Intensive Care Unit Clostridium Difficile Infection Pantoprazole Survive Sepsis Campaign Invasive Mechanical Ventilation 
These keywords were added by machine and not by the authors. This process is experimental and the keywords may be updated as the learning algorithm improves.

Traitement prophylactique de l’ulcère de stress en cas de maladie grave: un sondage canadien

Résumé

Objectif

Depuis quarante ans, les antagonistes des récepteurs 2 de l’histamine constituent la norme de soins dans les unités de soins intensifs (USI) pour le traitement prophylactique de l’ulcère de stress. Les inhibiteurs de la pompe à protons (IPP) sont de plus en plus employés malgré des taux naturels apparemment plus bas de saignements gastro-intestinaux et des inquiétudes croissantes quant aux complications associées aux IPP. Notre objectif était de comprendre les opinions et les habitudes de prescription des médecins canadiens concernant le traitement prophylactique de l’ulcère de stress à l’USI et de sonder leur intérêt pour une étude randomisée contrôlée (ERC) future.

Méthode

Nous avons créé un bref questionnaire auto-administré concernant le traitement prophylactique de l’ulcère de stress chez l’adulte gravement malade, évalué sa sensibilité clinique et effectué un test pilote de notre instrument. Nous avons envoyé le sondage par courriel à tous les médecins membres du Groupe canadien de recherche en soins intensifs (CCCTG), puis avons renvoyé des rappels trois et cinq semaines plus tard.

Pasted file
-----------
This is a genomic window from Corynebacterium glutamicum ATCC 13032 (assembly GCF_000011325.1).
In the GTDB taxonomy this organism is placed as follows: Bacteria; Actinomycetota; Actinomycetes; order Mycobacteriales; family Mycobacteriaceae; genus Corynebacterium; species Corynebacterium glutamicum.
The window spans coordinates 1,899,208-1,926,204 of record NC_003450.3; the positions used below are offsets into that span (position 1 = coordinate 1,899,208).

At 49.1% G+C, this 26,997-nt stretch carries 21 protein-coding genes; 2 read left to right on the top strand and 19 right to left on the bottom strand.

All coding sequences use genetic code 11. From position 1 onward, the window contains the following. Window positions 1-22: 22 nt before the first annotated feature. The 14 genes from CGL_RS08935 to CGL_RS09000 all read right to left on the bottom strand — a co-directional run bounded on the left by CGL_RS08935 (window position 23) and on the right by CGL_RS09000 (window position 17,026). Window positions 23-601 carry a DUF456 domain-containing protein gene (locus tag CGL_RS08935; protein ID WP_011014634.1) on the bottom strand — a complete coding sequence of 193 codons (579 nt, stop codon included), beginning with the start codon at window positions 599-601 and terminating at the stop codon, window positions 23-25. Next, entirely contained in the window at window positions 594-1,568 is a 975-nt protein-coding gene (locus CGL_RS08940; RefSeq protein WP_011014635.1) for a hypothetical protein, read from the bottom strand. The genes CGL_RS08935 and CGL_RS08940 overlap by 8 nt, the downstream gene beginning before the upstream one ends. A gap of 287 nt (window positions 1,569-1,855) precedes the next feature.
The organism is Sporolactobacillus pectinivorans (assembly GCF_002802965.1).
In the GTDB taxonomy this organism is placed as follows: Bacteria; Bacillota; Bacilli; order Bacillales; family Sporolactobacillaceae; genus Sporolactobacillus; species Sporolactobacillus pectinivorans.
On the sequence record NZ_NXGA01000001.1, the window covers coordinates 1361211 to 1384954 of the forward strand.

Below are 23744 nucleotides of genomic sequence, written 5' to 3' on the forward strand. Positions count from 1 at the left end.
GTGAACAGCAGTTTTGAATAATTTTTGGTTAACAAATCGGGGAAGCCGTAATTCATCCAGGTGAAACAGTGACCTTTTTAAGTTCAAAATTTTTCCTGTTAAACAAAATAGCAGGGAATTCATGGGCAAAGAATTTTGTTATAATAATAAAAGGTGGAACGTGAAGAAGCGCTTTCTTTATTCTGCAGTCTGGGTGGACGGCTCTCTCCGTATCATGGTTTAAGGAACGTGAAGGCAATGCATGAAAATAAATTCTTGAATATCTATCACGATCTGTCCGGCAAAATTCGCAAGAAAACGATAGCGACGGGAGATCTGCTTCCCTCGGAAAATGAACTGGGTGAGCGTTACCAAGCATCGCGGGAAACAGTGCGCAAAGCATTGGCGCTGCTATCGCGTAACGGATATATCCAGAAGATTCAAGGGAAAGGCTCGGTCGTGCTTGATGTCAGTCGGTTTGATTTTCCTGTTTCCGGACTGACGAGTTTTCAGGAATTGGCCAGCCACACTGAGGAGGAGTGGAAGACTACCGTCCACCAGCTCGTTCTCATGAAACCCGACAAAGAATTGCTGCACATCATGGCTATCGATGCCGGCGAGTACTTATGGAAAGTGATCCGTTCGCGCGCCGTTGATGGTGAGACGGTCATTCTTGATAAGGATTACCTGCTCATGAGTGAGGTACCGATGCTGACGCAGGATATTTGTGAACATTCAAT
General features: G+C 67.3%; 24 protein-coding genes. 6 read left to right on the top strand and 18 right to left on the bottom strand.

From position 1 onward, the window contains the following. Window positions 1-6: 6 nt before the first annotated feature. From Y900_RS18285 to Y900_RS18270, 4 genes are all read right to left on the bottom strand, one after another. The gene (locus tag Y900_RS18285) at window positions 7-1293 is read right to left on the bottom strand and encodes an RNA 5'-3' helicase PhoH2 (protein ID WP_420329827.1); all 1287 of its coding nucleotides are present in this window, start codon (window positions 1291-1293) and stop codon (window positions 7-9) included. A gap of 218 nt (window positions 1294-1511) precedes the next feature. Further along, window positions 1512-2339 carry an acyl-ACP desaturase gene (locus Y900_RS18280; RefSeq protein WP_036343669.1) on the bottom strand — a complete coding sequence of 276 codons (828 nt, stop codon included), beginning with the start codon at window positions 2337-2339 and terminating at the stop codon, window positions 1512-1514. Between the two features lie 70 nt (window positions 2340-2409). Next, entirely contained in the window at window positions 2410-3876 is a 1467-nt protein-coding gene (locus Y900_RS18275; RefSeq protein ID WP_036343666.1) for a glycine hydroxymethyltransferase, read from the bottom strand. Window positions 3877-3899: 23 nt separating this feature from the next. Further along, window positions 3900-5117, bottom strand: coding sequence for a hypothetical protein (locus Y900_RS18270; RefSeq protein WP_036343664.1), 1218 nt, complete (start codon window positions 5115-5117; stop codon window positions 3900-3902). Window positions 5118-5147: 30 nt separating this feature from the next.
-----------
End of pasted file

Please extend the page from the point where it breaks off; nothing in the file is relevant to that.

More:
Résultats

Entre mai et juin 2015, nous avons reçu 94 des 111 (85 %) questionnaires du groupe de répondants validé en retour. Les répondants ont rapporté avoir recours au traitement prophylactique de l’ulcère de stress le plus fréquemment chez les patients suivants : 1) ceux recevant une ventilation mécanique effractive (62, 66 %); 2) ceux dont la ventilation devait durer ≥ deux jours (25, 27 %); ou 3) ceux recevant une ventilation mécanique mais rien par voie orale (nil per os – NPO) (20, 21 %). Les médecins interrompent le traitement prophylactique de l’ulcère de stress lorsque les patients ne reçoivent plus de ventilation mécanique (75%), ne sont plus NPO (22%), ou reçoivent leur congé de l’USI (19%). Le traitement prophylactique de l’ulcère de stress comporte des IPP dans 68 % des centres. La plupart des répondants sont d’accord avec la nécessité d’une ERC d’envergure et rigoureuse examinant les IPP vs un placebo pour comprendre les risques et les avantages de cette pratique.